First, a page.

Natural law is a controversial subject as it has a certain air of mystery – or even mysticism – about it. However, natural law can be observed in action around the world today as in the past. The idea basically is that when society makes laws that contravene the "nature" of human beings these laws will inevitably be contravened. They will be ignored and subverted.
This can be seen especially in modern laws having to do with criminalization of such practices as prostitution and the ingestion of various kinds of stimulants and or depressive agents (alcohol being one, marijuana being another). No matter how these "vices" are regulated, they nonetheless continue to be promoted and utilized from generation to generation.
It is against "human nature" to ban such fundamental commodities and in fact the history of human-kind shows that such goods and services have persisted for thousands of years. These examples illustrate how natural law collides with human instinct to create a situation where the law will be consistently subverted because it does not sufficiently acknowledge human nature.
Natural law is not common law, especially British Common Law, though the two are occasionally confused. British Common Law was a construction and codification of certain rights and judicial customs that evolved over the years. Some of these hewed directly to natural law and some departed.
Common law (lower case) that arose prior to British Common Law is probably closer to natural law; certainly natural law is little observed in the modern day. But the mechanisms of clan and tribal law certainly hewed to the nature of humankind and its central morality and biology. Common law (lower case) emphasized vendettas, payments and forfeitures for certain crimes and dealt a good deal with familial and sexual issues rather than with business and commercial issues.
Much of clan and tribal common law is focused on crime avoidance. Vendettas are a good example. If one knew that the murder or rape of an individual would generate a cycle of revenge that would last up to a hundred years or longer, one might think twice about taking a provocative action. Likewise, the emphasis on "honor duels" within a common law tradition had the effect of ensuring that society was mostly quite polite.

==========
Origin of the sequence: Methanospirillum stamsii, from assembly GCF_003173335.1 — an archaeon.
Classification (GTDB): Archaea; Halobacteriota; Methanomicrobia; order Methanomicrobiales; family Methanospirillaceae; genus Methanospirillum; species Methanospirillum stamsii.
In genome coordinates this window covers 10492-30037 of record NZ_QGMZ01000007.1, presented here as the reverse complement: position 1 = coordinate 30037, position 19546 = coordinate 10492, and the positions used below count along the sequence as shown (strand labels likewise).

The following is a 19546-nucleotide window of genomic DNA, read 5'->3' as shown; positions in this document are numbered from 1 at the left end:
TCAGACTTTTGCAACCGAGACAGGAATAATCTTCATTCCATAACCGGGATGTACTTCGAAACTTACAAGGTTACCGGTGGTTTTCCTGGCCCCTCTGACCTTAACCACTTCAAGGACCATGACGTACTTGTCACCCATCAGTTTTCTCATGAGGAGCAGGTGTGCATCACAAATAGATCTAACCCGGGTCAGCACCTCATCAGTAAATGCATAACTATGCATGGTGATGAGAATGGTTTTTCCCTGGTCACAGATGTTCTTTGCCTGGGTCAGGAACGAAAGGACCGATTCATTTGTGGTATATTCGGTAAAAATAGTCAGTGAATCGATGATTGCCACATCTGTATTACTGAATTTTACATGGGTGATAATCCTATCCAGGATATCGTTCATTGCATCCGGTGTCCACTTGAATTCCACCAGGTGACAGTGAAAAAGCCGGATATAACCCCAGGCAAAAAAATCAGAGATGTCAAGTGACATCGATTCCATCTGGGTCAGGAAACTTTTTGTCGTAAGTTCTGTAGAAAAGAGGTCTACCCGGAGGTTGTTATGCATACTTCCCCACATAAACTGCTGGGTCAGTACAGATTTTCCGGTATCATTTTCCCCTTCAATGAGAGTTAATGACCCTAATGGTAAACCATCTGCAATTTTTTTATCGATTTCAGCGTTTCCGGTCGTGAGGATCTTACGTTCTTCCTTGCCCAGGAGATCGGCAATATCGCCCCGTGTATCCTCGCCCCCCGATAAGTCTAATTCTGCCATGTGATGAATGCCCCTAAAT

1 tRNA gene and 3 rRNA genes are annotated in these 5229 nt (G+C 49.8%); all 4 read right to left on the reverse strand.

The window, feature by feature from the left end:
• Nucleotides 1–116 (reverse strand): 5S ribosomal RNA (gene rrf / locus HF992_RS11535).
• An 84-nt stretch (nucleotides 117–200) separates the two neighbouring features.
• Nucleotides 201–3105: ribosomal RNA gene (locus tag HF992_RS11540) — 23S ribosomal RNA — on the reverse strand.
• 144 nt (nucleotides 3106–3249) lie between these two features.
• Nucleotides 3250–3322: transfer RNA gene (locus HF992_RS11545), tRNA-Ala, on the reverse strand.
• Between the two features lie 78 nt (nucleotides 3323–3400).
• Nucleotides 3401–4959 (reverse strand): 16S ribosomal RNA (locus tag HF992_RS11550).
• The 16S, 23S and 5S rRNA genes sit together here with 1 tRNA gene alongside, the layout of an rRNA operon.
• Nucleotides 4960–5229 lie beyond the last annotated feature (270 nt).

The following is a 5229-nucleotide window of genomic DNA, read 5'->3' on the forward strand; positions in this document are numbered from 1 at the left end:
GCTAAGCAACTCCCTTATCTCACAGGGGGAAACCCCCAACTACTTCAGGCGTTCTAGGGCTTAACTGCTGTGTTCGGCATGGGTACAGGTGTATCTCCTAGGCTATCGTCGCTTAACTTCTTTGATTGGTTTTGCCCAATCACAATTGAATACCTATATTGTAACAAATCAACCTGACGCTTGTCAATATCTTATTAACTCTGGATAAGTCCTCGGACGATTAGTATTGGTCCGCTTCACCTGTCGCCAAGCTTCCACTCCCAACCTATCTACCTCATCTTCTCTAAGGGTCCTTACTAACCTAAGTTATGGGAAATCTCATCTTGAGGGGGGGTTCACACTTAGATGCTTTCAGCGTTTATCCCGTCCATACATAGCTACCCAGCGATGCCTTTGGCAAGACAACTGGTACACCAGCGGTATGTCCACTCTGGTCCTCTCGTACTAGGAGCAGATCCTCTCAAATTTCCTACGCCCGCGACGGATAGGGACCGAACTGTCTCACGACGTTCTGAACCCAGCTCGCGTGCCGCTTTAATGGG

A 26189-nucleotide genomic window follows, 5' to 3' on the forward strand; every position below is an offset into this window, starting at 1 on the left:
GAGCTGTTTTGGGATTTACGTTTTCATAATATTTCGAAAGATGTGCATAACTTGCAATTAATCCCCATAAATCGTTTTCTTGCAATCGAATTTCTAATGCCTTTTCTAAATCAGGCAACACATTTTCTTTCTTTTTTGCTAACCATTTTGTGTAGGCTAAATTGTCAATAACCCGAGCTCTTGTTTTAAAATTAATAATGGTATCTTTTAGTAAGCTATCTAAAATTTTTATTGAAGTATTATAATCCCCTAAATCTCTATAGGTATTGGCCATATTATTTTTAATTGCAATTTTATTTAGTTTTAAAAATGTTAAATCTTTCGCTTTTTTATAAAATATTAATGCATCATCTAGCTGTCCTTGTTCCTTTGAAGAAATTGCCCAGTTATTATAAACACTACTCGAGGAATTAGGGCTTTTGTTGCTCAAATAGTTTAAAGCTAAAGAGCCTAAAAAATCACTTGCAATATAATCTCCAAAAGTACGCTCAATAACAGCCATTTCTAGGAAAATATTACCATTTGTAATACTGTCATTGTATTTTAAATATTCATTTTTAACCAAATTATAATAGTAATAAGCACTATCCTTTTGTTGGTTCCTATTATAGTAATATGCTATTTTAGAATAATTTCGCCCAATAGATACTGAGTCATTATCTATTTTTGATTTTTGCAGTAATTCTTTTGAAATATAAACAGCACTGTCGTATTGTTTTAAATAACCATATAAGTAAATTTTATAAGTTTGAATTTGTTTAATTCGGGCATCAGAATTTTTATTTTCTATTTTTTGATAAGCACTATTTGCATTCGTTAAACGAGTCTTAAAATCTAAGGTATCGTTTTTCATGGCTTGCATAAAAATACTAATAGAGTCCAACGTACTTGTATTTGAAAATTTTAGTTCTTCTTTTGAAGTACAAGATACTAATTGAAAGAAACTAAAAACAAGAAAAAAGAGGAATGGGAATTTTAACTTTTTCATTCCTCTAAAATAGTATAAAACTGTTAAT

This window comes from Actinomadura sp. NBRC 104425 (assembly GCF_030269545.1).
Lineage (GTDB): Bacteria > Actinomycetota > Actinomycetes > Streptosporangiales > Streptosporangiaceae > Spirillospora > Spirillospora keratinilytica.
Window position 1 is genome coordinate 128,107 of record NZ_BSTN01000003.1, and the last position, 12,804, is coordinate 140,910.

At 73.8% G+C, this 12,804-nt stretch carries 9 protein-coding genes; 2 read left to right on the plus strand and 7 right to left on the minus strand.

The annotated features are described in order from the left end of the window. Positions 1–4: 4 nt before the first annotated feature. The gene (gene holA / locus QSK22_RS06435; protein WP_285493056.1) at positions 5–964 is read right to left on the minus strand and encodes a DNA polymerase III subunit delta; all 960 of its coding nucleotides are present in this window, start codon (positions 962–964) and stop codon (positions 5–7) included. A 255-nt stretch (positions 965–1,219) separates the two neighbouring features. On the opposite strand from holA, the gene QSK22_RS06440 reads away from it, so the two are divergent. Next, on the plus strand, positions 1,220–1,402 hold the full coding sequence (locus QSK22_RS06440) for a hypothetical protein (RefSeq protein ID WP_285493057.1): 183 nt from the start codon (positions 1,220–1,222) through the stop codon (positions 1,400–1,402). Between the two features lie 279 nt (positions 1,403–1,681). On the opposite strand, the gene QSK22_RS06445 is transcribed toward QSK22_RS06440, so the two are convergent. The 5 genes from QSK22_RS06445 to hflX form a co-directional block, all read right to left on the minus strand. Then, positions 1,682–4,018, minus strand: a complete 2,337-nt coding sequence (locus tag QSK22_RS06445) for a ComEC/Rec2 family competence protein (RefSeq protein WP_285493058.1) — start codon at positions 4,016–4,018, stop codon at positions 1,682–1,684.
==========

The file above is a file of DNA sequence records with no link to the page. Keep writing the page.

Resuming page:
The US Declaration of Independence is a document often cited as observing natural law. And natural law has been much commented on by a variety of Western philosophers, especially those who espoused Anglican classical liberalism in the 1700s and 1800s. In fact, the Greeks were the first to make a distinction between natural law and "custom" or "convention" which might well depart from it. Aristotle postulated the idea of "natural rights" and has been cited as the "father of natural law." The great Catholic philosopher Thomas Aquinas elaborated on natural law and natural rights as he translated Aristotle from the original Greek.
Modern day Western law – both civil and criminal – has departed entirely from the common sense of natural law. As modern law becomes ever more complex and divorced from "natural" human actions, it gradually sinks into disrepute. This is the danger of avoiding or ignoring the reality of natural law. After a point, the old aphorism comes into play: "The law is an ass." This is, of course, dangerous for civil society; the more the law as a body of dictates sinks into disrepute, the easier it is for society to partake of fundamental lawlessness and corruption. This appears to be what's happening now.